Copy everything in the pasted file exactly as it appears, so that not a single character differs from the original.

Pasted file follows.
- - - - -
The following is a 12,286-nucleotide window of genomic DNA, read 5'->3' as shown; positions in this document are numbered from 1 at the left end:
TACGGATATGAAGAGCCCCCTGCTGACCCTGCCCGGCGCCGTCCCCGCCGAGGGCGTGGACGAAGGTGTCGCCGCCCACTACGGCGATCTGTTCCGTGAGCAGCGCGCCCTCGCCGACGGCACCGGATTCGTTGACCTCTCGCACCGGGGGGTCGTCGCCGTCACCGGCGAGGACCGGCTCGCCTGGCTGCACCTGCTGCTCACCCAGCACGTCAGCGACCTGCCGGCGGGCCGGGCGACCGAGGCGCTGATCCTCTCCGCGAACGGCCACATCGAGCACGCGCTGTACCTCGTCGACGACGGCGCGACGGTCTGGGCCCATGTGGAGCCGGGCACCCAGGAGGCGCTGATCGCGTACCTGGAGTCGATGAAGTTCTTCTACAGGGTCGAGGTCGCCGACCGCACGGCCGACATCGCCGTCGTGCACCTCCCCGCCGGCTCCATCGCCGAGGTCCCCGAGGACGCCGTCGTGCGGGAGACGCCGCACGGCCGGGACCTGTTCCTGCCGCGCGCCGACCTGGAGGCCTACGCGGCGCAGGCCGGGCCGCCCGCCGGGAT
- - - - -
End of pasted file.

The following is a 12,286-nucleotide window of genomic DNA, read 5'->3' as shown; positions in this document are numbered from 1 at the left end:
TACGGATATGAAGAGCCCCCTGCTGACCCTGCCCGGCGCCGTCCCCGCCGAGGGCGTGGACGAAGGTGTCGCCGCCCACTACGGCGATCTGTTCCGTGAGCAGCGCGCCCTCGCCGACGGCACCGGATTCGTTGACCTCTCGCACCGGGGGGTCGTCGCCGTCACCGGCGAGGACCGGCTCGCCTGGCTGCACCTGCTGCTCACCCAGCACGTCAGCGACCTGCCGGCGGGCCGGGCGACCGAGGCGCTGATCCTCTCCGCGAACGGCCACATCGAGCACGCGCTGTACCTCGTCGACGACGGCGCGACGGTCTGGGCCCATGTGGAGCCGGGCACCCAGGAGGCGCTGATCGCGTACCTGGAGTCGATGAAGTTCTTCTACAGGGTCGAGGTCGCCGACCGCACGGCCGACATCGCCGTCGTGCACCTCCCCGCCGGCTCCATCGCCGAGGTCCCCGAGGACGCCGTCGTGCGGGAGACGCCGCACGGCCGGGACCTGTTCCTGCCGCGCGCCGACCTGGAGGCCTACGCGGCGCAGGCCGGGCCGCCCGCCGGGAT